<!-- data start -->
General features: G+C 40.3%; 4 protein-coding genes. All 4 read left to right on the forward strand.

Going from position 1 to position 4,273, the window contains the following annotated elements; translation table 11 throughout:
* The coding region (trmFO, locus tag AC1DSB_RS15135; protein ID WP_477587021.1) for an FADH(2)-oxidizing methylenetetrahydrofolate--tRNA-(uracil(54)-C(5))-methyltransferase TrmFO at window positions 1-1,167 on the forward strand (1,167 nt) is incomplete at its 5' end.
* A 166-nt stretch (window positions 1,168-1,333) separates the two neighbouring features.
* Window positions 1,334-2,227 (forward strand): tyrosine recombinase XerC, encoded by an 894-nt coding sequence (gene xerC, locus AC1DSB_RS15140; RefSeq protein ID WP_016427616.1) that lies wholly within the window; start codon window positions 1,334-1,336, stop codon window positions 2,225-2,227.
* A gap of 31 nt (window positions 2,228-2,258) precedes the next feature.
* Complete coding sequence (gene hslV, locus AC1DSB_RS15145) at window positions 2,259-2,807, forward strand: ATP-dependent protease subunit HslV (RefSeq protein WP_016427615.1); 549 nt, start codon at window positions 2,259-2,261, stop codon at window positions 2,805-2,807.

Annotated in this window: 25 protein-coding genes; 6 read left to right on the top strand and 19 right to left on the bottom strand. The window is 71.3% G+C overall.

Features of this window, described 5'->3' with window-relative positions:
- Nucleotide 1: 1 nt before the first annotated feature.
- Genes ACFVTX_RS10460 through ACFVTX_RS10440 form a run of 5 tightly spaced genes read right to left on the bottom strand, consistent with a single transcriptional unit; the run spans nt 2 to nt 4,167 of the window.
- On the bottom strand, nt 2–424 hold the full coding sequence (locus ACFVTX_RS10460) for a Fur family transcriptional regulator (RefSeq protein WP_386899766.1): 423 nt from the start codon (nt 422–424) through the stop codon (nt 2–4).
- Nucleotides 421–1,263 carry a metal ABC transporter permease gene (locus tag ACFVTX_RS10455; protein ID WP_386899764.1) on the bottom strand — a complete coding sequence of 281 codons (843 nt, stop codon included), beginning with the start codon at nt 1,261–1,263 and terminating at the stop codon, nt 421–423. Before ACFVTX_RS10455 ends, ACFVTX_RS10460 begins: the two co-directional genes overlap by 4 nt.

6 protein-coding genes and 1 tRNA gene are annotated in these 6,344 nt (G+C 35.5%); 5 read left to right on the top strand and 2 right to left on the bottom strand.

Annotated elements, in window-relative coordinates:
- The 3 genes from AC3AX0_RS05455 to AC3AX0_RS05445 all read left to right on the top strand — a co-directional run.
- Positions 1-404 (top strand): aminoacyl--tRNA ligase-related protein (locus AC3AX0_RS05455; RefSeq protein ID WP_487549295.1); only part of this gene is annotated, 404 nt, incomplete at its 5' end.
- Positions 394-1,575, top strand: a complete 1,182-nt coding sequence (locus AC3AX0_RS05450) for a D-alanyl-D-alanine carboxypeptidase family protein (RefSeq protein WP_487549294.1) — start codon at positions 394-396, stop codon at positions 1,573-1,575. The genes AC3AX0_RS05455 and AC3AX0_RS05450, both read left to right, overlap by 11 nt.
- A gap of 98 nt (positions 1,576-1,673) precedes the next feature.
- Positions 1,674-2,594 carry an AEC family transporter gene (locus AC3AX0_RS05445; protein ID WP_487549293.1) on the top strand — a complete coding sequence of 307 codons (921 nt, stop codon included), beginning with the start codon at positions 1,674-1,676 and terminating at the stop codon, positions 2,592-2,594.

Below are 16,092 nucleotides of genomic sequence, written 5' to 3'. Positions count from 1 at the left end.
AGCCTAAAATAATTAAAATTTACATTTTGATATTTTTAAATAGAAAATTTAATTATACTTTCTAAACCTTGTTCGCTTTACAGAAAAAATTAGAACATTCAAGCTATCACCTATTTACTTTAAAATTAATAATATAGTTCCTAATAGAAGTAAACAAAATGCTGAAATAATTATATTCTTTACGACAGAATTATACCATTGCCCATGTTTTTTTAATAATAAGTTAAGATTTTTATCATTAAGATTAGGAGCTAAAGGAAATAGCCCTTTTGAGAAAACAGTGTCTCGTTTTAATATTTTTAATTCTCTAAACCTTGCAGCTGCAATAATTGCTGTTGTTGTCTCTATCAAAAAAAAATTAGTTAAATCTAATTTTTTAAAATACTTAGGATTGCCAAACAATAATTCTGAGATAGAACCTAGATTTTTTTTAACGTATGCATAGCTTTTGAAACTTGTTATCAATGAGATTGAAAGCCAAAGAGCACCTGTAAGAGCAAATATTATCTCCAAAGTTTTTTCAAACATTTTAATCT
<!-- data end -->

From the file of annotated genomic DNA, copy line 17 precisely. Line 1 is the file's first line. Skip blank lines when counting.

- Positions 1-404 (top strand): aminoacyl--tRNA ligase-related protein (locus AC3AX0_RS05455; RefSeq protein ID WP_487549295.1); only part of this gene is annotated, 404 nt, incomplete at its 5' end.